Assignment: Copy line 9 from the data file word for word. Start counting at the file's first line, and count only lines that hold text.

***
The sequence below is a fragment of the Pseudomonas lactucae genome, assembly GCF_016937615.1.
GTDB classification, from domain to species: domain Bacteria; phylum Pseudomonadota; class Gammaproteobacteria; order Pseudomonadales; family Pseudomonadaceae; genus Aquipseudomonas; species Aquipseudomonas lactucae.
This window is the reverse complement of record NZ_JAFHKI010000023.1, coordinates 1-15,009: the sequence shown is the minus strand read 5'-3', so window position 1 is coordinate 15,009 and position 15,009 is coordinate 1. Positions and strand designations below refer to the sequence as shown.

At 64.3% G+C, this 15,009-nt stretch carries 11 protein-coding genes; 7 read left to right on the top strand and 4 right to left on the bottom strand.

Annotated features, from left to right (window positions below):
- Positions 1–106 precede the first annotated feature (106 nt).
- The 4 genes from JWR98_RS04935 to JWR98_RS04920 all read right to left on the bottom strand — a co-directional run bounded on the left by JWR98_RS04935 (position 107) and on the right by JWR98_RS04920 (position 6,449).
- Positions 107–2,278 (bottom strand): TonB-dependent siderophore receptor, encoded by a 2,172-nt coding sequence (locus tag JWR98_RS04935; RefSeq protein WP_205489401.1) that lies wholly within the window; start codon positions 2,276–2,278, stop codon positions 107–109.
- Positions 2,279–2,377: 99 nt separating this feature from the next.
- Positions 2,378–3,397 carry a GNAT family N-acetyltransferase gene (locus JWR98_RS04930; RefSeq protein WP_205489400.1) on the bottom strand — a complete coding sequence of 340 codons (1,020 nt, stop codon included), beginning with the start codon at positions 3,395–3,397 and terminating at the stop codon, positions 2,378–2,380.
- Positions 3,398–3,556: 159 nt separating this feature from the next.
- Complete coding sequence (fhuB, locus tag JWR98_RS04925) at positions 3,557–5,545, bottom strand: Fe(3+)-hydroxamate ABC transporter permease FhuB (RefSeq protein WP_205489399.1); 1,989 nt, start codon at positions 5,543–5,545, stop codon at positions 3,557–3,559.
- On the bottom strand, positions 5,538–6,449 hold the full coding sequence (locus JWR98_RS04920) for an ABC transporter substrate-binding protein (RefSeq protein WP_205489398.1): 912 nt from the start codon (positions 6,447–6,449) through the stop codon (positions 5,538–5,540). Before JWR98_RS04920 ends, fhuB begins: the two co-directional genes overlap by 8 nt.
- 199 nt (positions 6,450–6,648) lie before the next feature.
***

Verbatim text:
- Positions 2,279–2,377: 99 nt separating this feature from the next.